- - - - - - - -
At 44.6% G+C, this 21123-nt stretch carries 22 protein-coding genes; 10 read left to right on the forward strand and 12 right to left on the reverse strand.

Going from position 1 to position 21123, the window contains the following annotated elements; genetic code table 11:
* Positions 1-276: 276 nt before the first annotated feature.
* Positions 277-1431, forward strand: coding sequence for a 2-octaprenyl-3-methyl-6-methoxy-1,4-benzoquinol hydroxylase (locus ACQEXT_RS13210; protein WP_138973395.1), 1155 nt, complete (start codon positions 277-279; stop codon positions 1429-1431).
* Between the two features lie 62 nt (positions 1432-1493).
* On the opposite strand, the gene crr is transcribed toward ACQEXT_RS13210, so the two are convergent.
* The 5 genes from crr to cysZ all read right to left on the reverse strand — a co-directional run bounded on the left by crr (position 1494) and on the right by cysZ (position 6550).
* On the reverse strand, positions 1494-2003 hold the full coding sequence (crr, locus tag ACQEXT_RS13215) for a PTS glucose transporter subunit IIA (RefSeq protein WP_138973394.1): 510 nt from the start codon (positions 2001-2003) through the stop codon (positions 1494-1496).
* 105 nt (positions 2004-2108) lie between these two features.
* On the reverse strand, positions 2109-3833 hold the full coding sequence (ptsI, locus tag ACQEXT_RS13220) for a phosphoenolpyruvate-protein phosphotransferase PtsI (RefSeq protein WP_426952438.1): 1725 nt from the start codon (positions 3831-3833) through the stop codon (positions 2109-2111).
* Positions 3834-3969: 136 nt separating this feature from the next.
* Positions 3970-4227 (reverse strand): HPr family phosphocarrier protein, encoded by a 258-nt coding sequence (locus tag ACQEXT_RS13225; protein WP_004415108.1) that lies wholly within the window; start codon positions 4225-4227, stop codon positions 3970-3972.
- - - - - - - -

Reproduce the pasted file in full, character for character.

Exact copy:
At 44.6% G+C, this 21123-nt stretch carries 22 protein-coding genes; 10 read left to right on the forward strand and 12 right to left on the reverse strand.

Going from position 1 to position 21123, the window contains the following annotated elements; genetic code table 11:
* Positions 1-276: 276 nt before the first annotated feature.
* Positions 277-1431, forward strand: coding sequence for a 2-octaprenyl-3-methyl-6-methoxy-1,4-benzoquinol hydroxylase (locus ACQEXT_RS13210; protein WP_138973395.1), 1155 nt, complete (start codon positions 277-279; stop codon positions 1429-1431).
* Between the two features lie 62 nt (positions 1432-1493).
* On the opposite strand, the gene crr is transcribed toward ACQEXT_RS13210, so the two are convergent.
* The 5 genes from crr to cysZ all read right to left on the reverse strand — a co-directional run bounded on the left by crr (position 1494) and on the right by cysZ (position 6550).
* On the reverse strand, positions 1494-2003 hold the full coding sequence (crr, locus tag ACQEXT_RS13215) for a PTS glucose transporter subunit IIA (RefSeq protein WP_138973394.1): 510 nt from the start codon (positions 2001-2003) through the stop codon (positions 1494-1496).
* 105 nt (positions 2004-2108) lie between these two features.
* On the reverse strand, positions 2109-3833 hold the full coding sequence (ptsI, locus tag ACQEXT_RS13220) for a phosphoenolpyruvate-protein phosphotransferase PtsI (RefSeq protein WP_426952438.1): 1725 nt from the start codon (positions 3831-3833) through the stop codon (positions 2109-2111).
* Positions 3834-3969: 136 nt separating this feature from the next.
* Positions 3970-4227 (reverse strand): HPr family phosphocarrier protein, encoded by a 258-nt coding sequence (locus tag ACQEXT_RS13225; protein WP_004415108.1) that lies wholly within the window; start codon positions 4225-4227, stop codon positions 3970-3972.